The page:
Dr Matthew Stevens
Associate Professor
History
Telephone: (01792) 295094
Room: Office - 102
First Floor
James Callaghan
Singleton Campus

I am interested in exploring the nature of everyday life (social, legal and economic) for ordinary persons in the Middle Ages.

The influence of the custom of coverture on medieval women’s lives; economic, legal and otherwise.

A comparative analysis of the medieval Anglo-Norman/English colonization of Wales and Ireland, and the Germanic colonization of (east) Prussia and the Baltic Sea costal regions.

Publications

  1. Stevens, M. The Economy of Medieval Wales, 1067-1536 University of Wales Press.
  2. Stevens, M. Women, attorneys and credit in late medieval England. Turnhout: Brepols
  3. Essa, E., Xie, X., Turner, R., Stevens, M., & Power, D. Extracting Lineage Information from Hand-Drawn Ancient Maps. In Image Analysis and Recognition (pp. 268-275). Springer International Publishing.
  4. Stevens, M. London creditors and the fifteenth-century depression. The Economic History Review, 69(4), 1083-1107.
    http://onlinelibrary.wiley.com/doi/10.1111/ehr.12282/pdf
  5. Stevens, M. Teutonic Order, State of the. The Encyclopedia of Empire-3). Wiley-Blackwell

See more...

Teaching

  • HIH117 Medieval Europe: an introduction

    The module is a basic introduction to the history of Europe c600-c1450, a period usually described as 'Medieval'. It outlines the political and economic structures of the period, and examines the medieval 'world view' by discussing attitudes to life, death and the afterlife. Its first theme, expansion, charts the growth of Europe as a major world power and includes topics such as the crusades against the Muslims and pagans, political and economic growth, and intellectual development in the foundation of the universities. Its second theme, crisis, focuses on the devastating impact of plague, famine and warfare, and the increasing persecution of heretics, lepers, homosexuals, and Jews.

  • HIHM04 Heritage Work Placement

    This module enables students to gain practical experience of working with a heritage organisation or project in a graduate-level role. Placements may involve the acquisition of skills in museum work, community projects, heritage interpretation and policy (but are not restricted to these areas). Group discussion and individual tutorials will support students in preparing an extended essay reflecting on their work experience in the context of literature on heritage and public history.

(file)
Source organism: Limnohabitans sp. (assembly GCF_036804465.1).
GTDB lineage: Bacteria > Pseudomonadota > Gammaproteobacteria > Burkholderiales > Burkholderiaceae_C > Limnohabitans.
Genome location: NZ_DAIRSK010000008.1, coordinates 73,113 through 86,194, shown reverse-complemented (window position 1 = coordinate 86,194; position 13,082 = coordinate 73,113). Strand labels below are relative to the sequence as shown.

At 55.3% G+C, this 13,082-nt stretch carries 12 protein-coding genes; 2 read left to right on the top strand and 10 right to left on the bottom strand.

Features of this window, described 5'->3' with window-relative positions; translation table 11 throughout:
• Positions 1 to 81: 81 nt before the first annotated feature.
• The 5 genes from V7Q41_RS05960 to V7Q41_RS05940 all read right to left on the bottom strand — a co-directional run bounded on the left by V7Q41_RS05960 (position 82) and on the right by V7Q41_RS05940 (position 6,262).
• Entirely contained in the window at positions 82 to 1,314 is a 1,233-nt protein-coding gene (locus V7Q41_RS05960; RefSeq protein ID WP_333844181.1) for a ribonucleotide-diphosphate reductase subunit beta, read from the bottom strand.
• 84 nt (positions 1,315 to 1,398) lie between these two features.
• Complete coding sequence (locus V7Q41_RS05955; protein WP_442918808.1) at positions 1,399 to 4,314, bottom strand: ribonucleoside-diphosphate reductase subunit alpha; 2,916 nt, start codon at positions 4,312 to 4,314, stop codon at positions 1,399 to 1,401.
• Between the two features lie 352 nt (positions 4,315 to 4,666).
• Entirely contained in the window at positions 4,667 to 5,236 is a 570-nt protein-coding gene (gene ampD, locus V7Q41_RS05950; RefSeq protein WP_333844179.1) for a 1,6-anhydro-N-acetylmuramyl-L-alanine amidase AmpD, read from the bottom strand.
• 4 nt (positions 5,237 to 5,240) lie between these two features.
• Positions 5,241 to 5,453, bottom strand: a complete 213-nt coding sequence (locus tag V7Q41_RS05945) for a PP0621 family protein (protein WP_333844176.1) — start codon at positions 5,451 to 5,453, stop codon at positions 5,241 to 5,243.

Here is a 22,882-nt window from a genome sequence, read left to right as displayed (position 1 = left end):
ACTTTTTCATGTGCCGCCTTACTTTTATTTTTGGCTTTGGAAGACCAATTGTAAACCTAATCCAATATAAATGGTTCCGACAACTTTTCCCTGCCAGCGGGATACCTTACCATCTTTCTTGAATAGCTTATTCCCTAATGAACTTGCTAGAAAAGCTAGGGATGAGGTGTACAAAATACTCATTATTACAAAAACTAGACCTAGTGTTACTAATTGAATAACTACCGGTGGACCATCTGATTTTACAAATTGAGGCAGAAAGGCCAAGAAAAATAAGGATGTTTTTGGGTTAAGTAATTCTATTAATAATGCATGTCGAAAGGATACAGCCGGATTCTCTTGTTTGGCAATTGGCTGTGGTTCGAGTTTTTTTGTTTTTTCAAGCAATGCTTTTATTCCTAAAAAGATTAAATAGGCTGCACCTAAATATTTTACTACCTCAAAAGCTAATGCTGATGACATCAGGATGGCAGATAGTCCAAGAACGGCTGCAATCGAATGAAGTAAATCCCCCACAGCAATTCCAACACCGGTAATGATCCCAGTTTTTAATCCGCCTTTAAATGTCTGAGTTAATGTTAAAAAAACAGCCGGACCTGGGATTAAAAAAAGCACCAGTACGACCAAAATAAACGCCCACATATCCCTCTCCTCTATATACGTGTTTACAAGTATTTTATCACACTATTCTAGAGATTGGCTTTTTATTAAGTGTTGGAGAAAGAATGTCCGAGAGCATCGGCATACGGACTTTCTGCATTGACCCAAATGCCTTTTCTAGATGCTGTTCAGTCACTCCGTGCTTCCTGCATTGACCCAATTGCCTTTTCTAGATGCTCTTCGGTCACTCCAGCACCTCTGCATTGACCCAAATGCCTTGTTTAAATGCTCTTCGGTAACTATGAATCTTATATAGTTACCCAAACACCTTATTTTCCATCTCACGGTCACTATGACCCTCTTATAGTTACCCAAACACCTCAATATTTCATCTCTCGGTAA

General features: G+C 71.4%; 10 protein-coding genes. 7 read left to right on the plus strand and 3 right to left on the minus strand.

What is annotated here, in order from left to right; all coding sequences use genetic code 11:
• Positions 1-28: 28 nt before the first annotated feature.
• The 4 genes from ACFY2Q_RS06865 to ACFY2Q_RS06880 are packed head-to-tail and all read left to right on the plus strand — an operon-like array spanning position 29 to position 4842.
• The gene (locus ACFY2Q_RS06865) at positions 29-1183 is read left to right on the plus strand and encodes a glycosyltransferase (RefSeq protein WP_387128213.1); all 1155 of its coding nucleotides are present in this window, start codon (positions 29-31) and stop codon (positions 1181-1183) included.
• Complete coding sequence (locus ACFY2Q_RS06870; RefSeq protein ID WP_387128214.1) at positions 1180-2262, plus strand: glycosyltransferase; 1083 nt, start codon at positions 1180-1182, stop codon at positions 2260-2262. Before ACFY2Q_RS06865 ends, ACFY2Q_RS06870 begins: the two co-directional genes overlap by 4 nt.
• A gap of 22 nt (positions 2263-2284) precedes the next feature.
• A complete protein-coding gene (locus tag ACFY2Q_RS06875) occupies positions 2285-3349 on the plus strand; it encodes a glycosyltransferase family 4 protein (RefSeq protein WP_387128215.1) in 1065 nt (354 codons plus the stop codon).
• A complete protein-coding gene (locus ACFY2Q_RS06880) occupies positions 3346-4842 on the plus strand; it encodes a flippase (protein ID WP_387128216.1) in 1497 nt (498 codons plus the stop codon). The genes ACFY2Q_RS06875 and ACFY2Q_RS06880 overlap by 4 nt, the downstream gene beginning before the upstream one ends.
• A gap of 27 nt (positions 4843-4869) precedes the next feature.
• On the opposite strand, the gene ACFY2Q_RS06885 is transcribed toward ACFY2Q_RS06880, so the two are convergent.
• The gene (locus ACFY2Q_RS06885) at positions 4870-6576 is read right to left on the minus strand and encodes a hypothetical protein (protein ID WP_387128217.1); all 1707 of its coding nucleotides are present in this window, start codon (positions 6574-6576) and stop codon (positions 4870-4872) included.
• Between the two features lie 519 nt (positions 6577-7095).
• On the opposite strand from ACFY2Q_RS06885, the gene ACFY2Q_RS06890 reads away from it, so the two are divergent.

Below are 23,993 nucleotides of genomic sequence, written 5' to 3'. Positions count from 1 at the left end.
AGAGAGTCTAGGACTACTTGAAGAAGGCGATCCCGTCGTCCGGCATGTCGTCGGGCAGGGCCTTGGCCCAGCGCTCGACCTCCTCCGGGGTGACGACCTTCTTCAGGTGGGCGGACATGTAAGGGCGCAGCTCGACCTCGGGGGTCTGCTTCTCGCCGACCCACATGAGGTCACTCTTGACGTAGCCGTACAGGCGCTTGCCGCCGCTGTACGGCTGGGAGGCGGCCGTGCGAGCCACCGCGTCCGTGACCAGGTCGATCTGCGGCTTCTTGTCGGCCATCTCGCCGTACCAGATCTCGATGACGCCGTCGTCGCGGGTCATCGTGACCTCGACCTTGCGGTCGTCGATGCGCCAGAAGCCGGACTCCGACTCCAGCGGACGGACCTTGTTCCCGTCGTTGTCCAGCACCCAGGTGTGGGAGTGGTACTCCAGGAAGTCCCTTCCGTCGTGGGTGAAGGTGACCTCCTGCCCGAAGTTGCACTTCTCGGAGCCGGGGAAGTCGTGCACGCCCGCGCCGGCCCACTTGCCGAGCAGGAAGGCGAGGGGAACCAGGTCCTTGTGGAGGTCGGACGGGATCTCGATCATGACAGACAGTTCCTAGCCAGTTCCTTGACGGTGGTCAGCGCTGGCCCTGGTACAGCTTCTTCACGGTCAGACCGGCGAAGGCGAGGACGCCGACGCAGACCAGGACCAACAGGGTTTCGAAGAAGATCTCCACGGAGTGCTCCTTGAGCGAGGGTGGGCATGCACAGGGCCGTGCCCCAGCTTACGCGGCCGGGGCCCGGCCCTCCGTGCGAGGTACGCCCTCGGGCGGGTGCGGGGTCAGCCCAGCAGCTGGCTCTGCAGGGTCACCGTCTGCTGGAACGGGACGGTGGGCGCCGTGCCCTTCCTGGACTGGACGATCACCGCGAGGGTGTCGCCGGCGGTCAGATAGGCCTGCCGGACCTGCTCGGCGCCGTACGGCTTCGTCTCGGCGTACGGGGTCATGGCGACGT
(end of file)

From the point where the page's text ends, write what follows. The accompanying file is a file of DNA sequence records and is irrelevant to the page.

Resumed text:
• HIMM00 Reading Medieval Manuscripts

    Medieval manuscript sources are crucial to our understanding of the Middle Ages. Research across the disciplines of medieval studies is grounded in the study and use of medieval books and documentary sources. This module aims to give students the skills, knowledge and confidence to engage with original manuscript sources of various types, from early Anglo-Saxon Gospel books to medieval chronicles, from illustrated books of hours to critical legal documents. Students will engage with these sources via digital and printed images and full-scale printed facsimiles, learning to recognise and transcribe medieval hands from all periods. Students will be given the chance to read original manuscripts during visits to the West Glamorgan Archive Service (Swansea) and the National Library of Wales (Aberystwyth). This module assumes no prior knowledge of medieval manuscripts, nor any prior knowledge of the medieval languages featured in the manuscript samples, including Latin, Old English and Middle English.

Supervision

  • Apprenticeship Indentures in England, 1250-1500 (current)

    PhD
    Other supervisor: Prof Deborah Youngs
  • The Social and Economic Development of the Cities of Old Sarum and New Sarum (Salisbury) (1066-1450) (current)

    PhD
    Other supervisor: Prof Daniel Power